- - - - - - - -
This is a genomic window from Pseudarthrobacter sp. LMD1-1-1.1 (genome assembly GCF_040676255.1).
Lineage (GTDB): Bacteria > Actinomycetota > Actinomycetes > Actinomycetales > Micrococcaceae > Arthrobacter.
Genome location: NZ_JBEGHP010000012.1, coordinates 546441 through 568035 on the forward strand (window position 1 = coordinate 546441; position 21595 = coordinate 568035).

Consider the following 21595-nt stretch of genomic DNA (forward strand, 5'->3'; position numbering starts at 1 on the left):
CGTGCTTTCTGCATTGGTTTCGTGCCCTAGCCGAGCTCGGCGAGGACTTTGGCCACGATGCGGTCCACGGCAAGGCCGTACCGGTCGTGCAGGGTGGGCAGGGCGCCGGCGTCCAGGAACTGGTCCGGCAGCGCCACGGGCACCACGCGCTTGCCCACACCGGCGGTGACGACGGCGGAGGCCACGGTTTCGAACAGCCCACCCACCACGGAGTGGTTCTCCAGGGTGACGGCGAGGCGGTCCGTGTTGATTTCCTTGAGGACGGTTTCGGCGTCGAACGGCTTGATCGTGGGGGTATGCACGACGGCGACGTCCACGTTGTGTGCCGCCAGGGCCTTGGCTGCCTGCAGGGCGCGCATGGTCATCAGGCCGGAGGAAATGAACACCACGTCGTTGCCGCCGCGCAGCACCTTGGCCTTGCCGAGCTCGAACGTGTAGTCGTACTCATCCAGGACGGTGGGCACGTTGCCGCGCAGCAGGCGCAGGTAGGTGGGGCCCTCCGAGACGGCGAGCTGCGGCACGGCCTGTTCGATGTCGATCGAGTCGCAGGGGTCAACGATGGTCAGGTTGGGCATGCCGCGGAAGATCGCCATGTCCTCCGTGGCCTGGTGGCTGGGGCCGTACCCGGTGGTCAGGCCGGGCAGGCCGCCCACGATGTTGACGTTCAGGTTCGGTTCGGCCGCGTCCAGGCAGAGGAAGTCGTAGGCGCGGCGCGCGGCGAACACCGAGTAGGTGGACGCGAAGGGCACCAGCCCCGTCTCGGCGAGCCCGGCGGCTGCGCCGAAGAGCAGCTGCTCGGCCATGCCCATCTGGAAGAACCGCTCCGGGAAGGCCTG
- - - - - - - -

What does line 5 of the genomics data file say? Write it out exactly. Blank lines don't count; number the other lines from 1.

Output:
CGTGCTTTCTGCATTGGTTTCGTGCCCTAGCCGAGCTCGGCGAGGACTTTGGCCACGATGCGGTCCACGGCAAGGCCGTACCGGTCGTGCAGGGTGGGCAGGGCGCCGGCGTCCAGGAACTGGTCCGGCAGCGCCACGGGCACCACGCGCTTGCCCACACCGGCGGTGACGACGGCGGAGGCCACGGTTTCGAACAGCCCACCCACCACGGAGTGGTTCTCCAGGGTGACGGCGAGGCGGTCCGTGTTGATTTCCTTGAGGACGGTTTCGGCGTCGAACGGCTTGATCGTGGGGGTATGCACGACGGCGACGTCCACGTTGTGTGCCGCCAGGGCCTTGGCTGCCTGCAGGGCGCGCATGGTCATCAGGCCGGAGGAAATGAACACCACGTCGTTGCCGCCGCGCAGCACCTTGGCCTTGCCGAGCTCGAACGTGTAGTCGTACTCATCCAGGACGGTGGGCACGTTGCCGCGCAGCAGGCGCAGGTAGGTGGGGCCCTCCGAGACGGCGAGCTGCGGCACGGCCTGTTCGATGTCGATCGAGTCGCAGGGGTCAACGATGGTCAGGTTGGGCATGCCGCGGAAGATCGCCATGTCCTCCGTGGCCTGGTGGCTGGGGCCGTACCCGGTGGTCAGGCCGGGCAGGCCGCCCACGATGTTGACGTTCAGGTTCGGTTCGGCCGCGTCCAGGCAGAGGAAGTCGTAGGCGCGGCGCGCGGCGAACACCGAGTAGGTGGACGCGAAGGGCACCAGCCCCGTCTCGGCGAGCCCGGCGGCTGCGCCGAAGAGCAGCTGCTCGGCCATGCCCATCTGGAAGAACCGCTCCGGGAAGGCCTG